Today, I point to another blog by a Duluthian, this time John Boucha. You can tell because his name is the URL.
Friends of mine went to watch the Duluth Huskies play in Thunder Bay … at the Duluth Buffalo Wild Wings, where they are given a screen for away games. (Locally, this minor league baseball team plays at Wade Stadium. They can be heard on both AM and FM radio, too.) It’s super-cool to see our minor-league team play on the TV next to the big guys.
A recent outing lasted 15 innings. Read more about that at northwoodsleague.com. Is there a 14th inning stretch? Maybe you love baseball and you can tell me what it’s like?
Los Angeles-based singer/songwriter Clare Means was in Duluth recently for a performance at Wade Stadium. While here she recorded a “Duluth Song” and released this video, set to images of the Western Duluth Little League Intermediate Division District Tournament Team, which defeated Lake Park 15-5 on July 11 to claim the 2017 Minnesota state championship.
Fifty years ago — Aug. 30, 1965 — the DNT reports that, “barring a complete letdown” in eight remaining games, Duluth-Superior Dukes third baseman Chris Barkulis “should have the Northern League batting title wrapped up and should also be a shoo-in for the league’s most valuable player award.”
George August “Hooks” Dauss pitched in the Major Leagues for the Detroit Tigers for 15 seasons following his stint with the Duluth White Sox. There are numerous images of him on the Internet in a Tigers uniform, but Duluth images are seemingly nonexistent. The baseball card above is a bit of a deception, because the “D” on the cap is for “Detroit.” The card is a “Corona Centennial reprint,” although the word “reprint” implies there was an original card like this 100 years ago, which wouldn’t seem to be the case. Anyway, as shown below, the image on the card is of Dauss as a Tiger.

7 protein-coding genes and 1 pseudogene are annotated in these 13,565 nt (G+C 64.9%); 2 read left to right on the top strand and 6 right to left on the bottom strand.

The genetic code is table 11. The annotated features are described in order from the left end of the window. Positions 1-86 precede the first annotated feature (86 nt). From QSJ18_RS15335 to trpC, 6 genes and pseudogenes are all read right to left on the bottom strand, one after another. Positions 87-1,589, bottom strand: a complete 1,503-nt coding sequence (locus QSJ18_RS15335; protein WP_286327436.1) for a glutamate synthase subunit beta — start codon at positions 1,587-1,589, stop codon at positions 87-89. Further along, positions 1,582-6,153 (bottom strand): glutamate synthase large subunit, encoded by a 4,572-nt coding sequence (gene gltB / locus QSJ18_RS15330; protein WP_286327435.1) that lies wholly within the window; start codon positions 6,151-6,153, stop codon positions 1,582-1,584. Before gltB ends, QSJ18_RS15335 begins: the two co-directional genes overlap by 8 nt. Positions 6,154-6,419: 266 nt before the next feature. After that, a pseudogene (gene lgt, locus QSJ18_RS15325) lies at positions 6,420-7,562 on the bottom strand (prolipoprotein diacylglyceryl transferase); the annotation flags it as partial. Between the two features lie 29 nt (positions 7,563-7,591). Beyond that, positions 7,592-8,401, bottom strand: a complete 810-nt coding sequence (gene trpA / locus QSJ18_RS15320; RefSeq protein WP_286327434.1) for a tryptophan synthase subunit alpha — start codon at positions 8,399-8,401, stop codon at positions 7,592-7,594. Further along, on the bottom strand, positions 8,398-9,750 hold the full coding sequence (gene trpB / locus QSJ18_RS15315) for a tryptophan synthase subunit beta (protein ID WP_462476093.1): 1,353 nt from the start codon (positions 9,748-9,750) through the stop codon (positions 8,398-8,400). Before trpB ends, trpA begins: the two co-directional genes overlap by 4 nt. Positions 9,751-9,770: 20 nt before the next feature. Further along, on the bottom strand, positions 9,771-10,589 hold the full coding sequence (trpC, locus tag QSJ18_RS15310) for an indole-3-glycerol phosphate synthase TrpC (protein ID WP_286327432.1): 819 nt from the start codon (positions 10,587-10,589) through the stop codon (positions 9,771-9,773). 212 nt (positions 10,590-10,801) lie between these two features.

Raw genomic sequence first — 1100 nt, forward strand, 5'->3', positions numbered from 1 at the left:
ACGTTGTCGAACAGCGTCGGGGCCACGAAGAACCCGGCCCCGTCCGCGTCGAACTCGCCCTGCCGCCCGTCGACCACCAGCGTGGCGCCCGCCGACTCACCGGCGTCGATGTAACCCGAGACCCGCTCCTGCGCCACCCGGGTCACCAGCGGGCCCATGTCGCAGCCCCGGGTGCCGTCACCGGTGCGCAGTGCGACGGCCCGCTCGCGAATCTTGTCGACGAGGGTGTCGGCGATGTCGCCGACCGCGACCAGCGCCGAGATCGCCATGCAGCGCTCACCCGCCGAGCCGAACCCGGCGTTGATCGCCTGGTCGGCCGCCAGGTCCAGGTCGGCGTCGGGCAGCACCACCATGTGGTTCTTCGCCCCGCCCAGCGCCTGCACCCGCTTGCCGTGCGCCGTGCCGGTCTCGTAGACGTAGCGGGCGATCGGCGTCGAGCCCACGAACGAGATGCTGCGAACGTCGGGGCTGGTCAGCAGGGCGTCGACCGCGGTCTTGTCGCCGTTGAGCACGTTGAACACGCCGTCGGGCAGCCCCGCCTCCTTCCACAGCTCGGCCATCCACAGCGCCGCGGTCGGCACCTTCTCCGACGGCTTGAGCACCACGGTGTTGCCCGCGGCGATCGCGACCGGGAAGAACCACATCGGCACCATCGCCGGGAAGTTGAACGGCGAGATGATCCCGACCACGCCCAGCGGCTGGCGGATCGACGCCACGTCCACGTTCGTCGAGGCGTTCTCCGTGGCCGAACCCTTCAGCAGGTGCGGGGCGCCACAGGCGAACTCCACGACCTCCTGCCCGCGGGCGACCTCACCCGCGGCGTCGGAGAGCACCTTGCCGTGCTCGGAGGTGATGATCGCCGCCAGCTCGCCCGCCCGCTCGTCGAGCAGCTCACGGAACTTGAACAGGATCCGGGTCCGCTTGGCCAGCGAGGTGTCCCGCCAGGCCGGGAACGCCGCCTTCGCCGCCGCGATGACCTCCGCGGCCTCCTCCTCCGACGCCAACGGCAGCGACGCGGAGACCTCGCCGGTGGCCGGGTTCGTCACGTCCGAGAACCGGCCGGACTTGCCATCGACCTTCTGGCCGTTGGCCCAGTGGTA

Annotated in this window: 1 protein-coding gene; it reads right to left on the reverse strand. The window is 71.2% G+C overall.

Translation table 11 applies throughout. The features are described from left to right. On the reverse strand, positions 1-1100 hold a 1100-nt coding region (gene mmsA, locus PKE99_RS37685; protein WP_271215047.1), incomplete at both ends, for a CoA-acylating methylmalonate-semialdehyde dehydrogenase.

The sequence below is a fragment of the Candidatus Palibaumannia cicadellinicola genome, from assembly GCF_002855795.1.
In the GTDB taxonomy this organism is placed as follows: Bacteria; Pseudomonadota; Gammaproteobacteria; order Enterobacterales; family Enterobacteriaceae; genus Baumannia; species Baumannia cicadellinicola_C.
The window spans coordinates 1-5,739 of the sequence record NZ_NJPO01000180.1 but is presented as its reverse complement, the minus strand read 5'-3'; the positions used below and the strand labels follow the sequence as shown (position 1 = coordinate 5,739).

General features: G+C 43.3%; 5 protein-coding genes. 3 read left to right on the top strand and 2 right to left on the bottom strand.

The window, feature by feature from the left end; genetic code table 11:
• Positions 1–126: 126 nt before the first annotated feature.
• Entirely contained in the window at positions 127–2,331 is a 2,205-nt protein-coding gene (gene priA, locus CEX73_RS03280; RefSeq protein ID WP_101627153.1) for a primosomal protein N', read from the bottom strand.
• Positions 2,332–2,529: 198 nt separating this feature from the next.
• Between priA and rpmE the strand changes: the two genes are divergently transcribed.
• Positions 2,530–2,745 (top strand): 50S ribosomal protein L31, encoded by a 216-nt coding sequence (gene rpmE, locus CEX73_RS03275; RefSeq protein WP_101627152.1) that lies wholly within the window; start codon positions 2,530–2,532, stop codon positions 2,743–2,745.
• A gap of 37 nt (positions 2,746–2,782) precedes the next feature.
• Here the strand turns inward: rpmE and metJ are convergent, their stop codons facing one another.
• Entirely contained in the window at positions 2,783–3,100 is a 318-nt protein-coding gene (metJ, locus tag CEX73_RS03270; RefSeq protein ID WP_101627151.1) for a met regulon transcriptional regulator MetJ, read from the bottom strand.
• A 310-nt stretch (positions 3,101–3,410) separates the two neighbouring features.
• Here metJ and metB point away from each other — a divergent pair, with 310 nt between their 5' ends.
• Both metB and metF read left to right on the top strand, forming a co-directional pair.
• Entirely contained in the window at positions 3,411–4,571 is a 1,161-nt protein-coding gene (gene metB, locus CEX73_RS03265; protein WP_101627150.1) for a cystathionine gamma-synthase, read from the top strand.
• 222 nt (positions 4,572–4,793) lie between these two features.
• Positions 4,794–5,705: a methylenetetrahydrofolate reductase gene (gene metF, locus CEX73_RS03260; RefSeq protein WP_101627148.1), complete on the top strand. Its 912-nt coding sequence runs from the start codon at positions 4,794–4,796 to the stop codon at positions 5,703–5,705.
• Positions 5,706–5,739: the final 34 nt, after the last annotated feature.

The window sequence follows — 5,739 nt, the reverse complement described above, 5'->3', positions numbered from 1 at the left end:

On display at Karpeles Manuscript Library Museum in Duluth through Aug. 31 is a stunning array of baseball history. At left: A 1866 baseball card featuring “The Old Man,” Dave Birdsall — considered to be the very first baseball card. At right: Babe Ruth’s 1922 contract with the New York Yankees.
How this could possibly be relevant to the Perfect Duluth Day website will be explained at the end, but up top we present the 30 best names of the 1981 Major League Baseball season, as preserved for history in 1982 Topps cards.
Aug. 5, 1987: Paul Guggenheimer mans the sports desk to deliver the news that Twins pitcher Joe Niekro has been suspended for possession of an emery board and sandpaper. Plus, highlights of a Twins/Angels game; the downside is the Twins lose, the upside is they went on to win the World Series that year.